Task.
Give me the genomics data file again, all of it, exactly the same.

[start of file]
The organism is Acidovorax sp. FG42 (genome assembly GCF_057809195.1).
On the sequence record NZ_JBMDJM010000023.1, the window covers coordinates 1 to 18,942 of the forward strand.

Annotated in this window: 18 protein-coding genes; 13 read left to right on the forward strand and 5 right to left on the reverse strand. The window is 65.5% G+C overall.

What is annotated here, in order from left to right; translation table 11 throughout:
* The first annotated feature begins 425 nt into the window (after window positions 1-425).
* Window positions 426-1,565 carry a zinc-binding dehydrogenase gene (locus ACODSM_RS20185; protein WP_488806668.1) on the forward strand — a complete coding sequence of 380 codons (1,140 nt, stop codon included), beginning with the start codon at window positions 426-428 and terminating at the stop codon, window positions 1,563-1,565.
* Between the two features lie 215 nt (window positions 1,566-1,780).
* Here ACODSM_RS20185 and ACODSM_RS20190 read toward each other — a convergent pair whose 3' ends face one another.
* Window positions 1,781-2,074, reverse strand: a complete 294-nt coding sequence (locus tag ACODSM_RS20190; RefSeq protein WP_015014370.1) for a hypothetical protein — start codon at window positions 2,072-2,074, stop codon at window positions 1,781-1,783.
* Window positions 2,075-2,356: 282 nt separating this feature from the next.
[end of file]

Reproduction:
The organism is Acidovorax sp. FG42 (genome assembly GCF_057809195.1).
On the sequence record NZ_JBMDJM010000023.1, the window covers coordinates 1 to 18,942 of the forward strand.

Annotated in this window: 18 protein-coding genes; 13 read left to right on the forward strand and 5 right to left on the reverse strand. The window is 65.5% G+C overall.

What is annotated here, in order from left to right; translation table 11 throughout:
* The first annotated feature begins 425 nt into the window (after window positions 1-425).
* Window positions 426-1,565 carry a zinc-binding dehydrogenase gene (locus ACODSM_RS20185; protein WP_488806668.1) on the forward strand — a complete coding sequence of 380 codons (1,140 nt, stop codon included), beginning with the start codon at window positions 426-428 and terminating at the stop codon, window positions 1,563-1,565.
* Between the two features lie 215 nt (window positions 1,566-1,780).
* Here ACODSM_RS20185 and ACODSM_RS20190 read toward each other — a convergent pair whose 3' ends face one another.
* Window positions 1,781-2,074, reverse strand: a complete 294-nt coding sequence (locus tag ACODSM_RS20190; RefSeq protein WP_015014370.1) for a hypothetical protein — start codon at window positions 2,072-2,074, stop codon at window positions 1,781-1,783.
* Window positions 2,075-2,356: 282 nt separating this feature from the next.